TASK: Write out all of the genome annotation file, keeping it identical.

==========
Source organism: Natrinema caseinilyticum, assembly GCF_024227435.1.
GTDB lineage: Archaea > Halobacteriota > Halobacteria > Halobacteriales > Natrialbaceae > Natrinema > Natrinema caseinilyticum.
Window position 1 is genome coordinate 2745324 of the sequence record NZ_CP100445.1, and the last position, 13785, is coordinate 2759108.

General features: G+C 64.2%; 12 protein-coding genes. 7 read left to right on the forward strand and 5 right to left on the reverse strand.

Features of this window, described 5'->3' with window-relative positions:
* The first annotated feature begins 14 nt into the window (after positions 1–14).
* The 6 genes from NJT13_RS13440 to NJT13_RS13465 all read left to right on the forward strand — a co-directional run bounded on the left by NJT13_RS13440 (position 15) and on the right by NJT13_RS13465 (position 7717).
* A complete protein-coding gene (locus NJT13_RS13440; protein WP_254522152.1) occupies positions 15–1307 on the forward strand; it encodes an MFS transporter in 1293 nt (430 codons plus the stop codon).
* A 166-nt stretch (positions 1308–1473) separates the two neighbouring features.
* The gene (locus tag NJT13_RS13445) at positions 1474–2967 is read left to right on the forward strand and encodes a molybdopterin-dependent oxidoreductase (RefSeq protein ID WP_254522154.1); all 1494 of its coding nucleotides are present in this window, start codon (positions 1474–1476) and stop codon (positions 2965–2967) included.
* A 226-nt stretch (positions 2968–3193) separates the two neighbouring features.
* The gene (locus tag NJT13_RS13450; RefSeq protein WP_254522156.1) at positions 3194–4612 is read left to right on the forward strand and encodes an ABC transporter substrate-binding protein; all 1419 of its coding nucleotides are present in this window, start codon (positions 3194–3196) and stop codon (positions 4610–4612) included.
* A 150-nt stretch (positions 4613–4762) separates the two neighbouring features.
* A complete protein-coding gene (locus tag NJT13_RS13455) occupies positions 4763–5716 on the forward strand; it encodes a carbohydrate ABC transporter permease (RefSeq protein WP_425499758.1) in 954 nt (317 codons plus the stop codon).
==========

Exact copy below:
Source organism: Natrinema caseinilyticum, assembly GCF_024227435.1.
GTDB lineage: Archaea > Halobacteriota > Halobacteria > Halobacteriales > Natrialbaceae > Natrinema > Natrinema caseinilyticum.
Window position 1 is genome coordinate 2745324 of the sequence record NZ_CP100445.1, and the last position, 13785, is coordinate 2759108.

General features: G+C 64.2%; 12 protein-coding genes. 7 read left to right on the forward strand and 5 right to left on the reverse strand.

Features of this window, described 5'->3' with window-relative positions:
* The first annotated feature begins 14 nt into the window (after positions 1–14).
* The 6 genes from NJT13_RS13440 to NJT13_RS13465 all read left to right on the forward strand — a co-directional run bounded on the left by NJT13_RS13440 (position 15) and on the right by NJT13_RS13465 (position 7717).
* A complete protein-coding gene (locus NJT13_RS13440; protein WP_254522152.1) occupies positions 15–1307 on the forward strand; it encodes an MFS transporter in 1293 nt (430 codons plus the stop codon).
* A 166-nt stretch (positions 1308–1473) separates the two neighbouring features.
* The gene (locus tag NJT13_RS13445) at positions 1474–2967 is read left to right on the forward strand and encodes a molybdopterin-dependent oxidoreductase (RefSeq protein ID WP_254522154.1); all 1494 of its coding nucleotides are present in this window, start codon (positions 1474–1476) and stop codon (positions 2965–2967) included.
* A 226-nt stretch (positions 2968–3193) separates the two neighbouring features.
* The gene (locus tag NJT13_RS13450; RefSeq protein WP_254522156.1) at positions 3194–4612 is read left to right on the forward strand and encodes an ABC transporter substrate-binding protein; all 1419 of its coding nucleotides are present in this window, start codon (positions 3194–3196) and stop codon (positions 4610–4612) included.
* A 150-nt stretch (positions 4613–4762) separates the two neighbouring features.
* A complete protein-coding gene (locus tag NJT13_RS13455) occupies positions 4763–5716 on the forward strand; it encodes a carbohydrate ABC transporter permease (RefSeq protein WP_425499758.1) in 954 nt (317 codons plus the stop codon).